But the Jain Commission's interim report has been delinquent with respect to an even larger issue: the connection between the Central Government's schizoid post-1983 policy towards the Sri Lankan Tamil question and the proximate circumstances surrounding the assassination. One of the two conflicting elements of the policy was harbouring, funding, arming and training Tamil militant groups, including the LTTE, and Indira Gandhi was its undisputed author. Rajiv Gandhi inherited, developed and came to terms with the implications of this schizoid policy which surely had something to do with his tragic assassination.

The Commission's gross misunderstanding, if not worse, of its raison d'etre, laid the foundations for what has now emerged. Justice Jain has let it be known that it intends to retrace much of the ground covered by the SIT, including the decisive encounter in Bangalore at which Sivarajan was killed. It legitimised these investigations in an order passed on July 2, 1993, arguing that "the Commission may arrive at the truth while the same may not be established in a court of law for want of legally admissible evidence." Precisely what such a"truth" might constitute is far from clear, and leaves open room for apprehension.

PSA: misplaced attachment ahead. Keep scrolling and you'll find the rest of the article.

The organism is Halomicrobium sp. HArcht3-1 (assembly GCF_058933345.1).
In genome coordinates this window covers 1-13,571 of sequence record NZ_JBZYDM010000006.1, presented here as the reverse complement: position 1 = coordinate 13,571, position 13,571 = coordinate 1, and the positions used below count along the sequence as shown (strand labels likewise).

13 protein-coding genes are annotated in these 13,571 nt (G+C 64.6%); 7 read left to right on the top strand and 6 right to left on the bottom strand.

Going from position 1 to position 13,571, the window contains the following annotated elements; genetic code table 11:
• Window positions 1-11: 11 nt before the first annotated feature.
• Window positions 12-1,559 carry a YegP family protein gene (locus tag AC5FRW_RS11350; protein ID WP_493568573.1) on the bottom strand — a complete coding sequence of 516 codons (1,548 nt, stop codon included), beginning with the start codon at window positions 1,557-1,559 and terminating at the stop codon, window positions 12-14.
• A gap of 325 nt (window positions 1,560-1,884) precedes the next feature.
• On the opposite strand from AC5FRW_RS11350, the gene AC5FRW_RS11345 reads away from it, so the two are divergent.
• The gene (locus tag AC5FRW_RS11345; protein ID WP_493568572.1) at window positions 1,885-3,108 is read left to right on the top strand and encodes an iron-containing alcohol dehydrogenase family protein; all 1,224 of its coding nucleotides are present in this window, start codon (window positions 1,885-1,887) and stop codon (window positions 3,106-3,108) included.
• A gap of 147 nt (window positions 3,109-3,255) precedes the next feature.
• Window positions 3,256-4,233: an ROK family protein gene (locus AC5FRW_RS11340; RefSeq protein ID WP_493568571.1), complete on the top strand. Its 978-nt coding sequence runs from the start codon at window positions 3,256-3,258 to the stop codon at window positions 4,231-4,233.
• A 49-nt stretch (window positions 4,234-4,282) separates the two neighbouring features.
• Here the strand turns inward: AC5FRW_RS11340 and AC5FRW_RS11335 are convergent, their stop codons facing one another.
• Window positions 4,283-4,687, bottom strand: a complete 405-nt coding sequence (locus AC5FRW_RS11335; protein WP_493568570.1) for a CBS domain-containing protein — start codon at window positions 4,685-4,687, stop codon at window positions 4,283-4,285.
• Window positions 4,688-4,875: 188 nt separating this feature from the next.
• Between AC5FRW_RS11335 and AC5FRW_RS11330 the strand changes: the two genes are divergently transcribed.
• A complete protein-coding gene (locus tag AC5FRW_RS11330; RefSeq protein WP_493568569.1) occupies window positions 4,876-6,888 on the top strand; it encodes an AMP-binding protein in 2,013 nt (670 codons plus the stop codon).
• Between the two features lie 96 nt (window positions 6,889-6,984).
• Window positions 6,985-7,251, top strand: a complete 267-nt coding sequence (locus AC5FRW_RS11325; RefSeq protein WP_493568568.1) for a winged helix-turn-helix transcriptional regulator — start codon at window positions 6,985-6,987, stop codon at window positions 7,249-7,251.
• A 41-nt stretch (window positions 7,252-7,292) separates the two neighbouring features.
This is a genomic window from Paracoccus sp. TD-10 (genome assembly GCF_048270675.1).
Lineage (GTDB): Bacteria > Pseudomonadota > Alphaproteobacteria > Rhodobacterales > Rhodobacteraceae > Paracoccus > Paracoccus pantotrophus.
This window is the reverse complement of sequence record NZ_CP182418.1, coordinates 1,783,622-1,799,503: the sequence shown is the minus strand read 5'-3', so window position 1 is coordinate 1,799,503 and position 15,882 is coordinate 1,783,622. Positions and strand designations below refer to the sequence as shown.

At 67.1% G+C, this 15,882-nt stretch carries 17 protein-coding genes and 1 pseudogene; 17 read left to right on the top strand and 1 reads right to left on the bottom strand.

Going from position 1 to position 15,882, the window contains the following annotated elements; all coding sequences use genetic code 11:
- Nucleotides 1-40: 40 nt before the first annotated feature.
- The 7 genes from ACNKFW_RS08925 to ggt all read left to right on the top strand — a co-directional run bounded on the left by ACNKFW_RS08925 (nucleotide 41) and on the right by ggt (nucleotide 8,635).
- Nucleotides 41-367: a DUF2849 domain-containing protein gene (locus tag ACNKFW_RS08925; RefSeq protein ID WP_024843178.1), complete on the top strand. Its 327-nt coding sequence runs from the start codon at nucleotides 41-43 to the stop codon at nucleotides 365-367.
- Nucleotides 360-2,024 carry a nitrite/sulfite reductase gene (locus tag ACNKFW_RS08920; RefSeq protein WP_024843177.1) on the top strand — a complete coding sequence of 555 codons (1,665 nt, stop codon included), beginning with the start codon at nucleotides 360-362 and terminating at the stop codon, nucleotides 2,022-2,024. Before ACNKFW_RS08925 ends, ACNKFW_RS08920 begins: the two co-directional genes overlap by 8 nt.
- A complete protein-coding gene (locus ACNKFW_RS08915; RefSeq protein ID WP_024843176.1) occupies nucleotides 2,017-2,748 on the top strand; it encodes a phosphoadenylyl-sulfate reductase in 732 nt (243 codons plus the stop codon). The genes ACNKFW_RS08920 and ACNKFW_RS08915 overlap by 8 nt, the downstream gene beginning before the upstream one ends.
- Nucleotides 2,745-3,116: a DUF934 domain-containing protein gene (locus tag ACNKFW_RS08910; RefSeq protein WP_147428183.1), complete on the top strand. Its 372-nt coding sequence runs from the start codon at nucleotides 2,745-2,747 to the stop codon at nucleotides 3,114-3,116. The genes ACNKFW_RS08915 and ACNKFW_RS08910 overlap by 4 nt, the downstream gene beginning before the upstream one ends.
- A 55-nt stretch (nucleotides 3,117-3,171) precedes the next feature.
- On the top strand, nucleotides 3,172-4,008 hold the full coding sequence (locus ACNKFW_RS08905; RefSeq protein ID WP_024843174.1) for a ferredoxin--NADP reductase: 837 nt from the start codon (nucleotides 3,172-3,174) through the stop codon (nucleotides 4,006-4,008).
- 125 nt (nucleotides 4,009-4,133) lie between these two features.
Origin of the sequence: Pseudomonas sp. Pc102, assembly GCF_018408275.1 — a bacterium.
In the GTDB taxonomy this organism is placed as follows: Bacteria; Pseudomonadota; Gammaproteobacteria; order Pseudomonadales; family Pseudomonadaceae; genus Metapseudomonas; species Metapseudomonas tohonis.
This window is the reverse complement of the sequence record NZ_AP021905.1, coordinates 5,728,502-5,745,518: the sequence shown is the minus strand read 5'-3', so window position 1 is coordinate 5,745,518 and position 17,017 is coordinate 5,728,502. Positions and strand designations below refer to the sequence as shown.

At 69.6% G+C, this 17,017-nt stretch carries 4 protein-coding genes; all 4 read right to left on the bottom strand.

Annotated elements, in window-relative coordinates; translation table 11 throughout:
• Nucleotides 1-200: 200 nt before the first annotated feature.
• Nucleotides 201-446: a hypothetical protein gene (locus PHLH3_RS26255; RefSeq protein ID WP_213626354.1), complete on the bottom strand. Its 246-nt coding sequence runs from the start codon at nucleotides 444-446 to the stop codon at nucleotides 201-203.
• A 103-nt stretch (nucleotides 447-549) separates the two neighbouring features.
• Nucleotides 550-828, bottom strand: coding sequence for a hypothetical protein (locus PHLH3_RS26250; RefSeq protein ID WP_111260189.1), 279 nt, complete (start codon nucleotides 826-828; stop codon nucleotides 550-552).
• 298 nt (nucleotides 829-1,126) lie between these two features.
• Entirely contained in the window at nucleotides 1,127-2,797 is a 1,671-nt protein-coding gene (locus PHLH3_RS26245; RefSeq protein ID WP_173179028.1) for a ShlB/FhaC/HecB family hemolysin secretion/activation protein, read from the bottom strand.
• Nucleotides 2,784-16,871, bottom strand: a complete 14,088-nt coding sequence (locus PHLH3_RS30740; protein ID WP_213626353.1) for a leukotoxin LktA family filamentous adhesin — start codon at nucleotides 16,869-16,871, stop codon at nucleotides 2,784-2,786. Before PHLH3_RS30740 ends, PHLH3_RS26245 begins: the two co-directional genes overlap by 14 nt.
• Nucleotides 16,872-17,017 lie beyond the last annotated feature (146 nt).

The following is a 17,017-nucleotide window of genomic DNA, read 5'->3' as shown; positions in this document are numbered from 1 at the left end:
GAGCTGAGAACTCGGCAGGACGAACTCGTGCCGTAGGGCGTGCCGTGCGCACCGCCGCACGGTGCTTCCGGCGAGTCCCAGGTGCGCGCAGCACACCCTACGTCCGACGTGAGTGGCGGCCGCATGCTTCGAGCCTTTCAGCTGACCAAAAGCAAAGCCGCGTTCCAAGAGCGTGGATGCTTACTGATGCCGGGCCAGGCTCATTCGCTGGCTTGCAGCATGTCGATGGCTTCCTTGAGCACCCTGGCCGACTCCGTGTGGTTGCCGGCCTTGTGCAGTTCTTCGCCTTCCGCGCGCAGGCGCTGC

The Commission's intention to review the entire work of the SIT, it would appear, is founded on its understanding of the historical circumstances leading up to the assassination. The excellent investigation conducted by the SIT, and the trial that is under way in a satisfactory manner in the Designated Court in Chennai, could well be compromised by any wild allegations made by the Commission in subsequent efforts. These fears in the past led to sharp disputes between the SIT and the Jain Commission over the sharing of investigation records, which pressure from Rajiv Gandhi 'loyalists' tried to resolve in the latter's favour.

How, then, does one account for the Commission's continued ability to secure endless extensions of its tenure despite its evident lack of results? Justice Jain's interim report anticipates criticism on this count. Much of the interim report is an effort to exculpate the Commission for blame for its prolonged, and so far fruitless, course. The interim report charges Narasimha Rao with hindering the Commission's work under a series of "pretexts". These included, during the Government's five years in power, a move in the Union Cabinet to wind up the Commission and prolonged wrangles over the Commission's jurisdiction to investigate areas dealt with in the SIT's charge-sheet.

The Narasimha Rao Government is also charged in the interim report with having engineered two legal challenges to the Commission's work: claiming executive privilege on confidential intelligence documents and failing to provide proper administrative and legal assistance. Another former Prime Minister, V.P. Singh, is also criticised for having failed to depose before the Commission before February 1996, while the DMK is taken to task for withdrawing from the proceedings for over a year. No concession appears to have been made for Singh's failing health, which led him not only to delay appearances before the Commission, but also to curtail drastically his public and political commitments.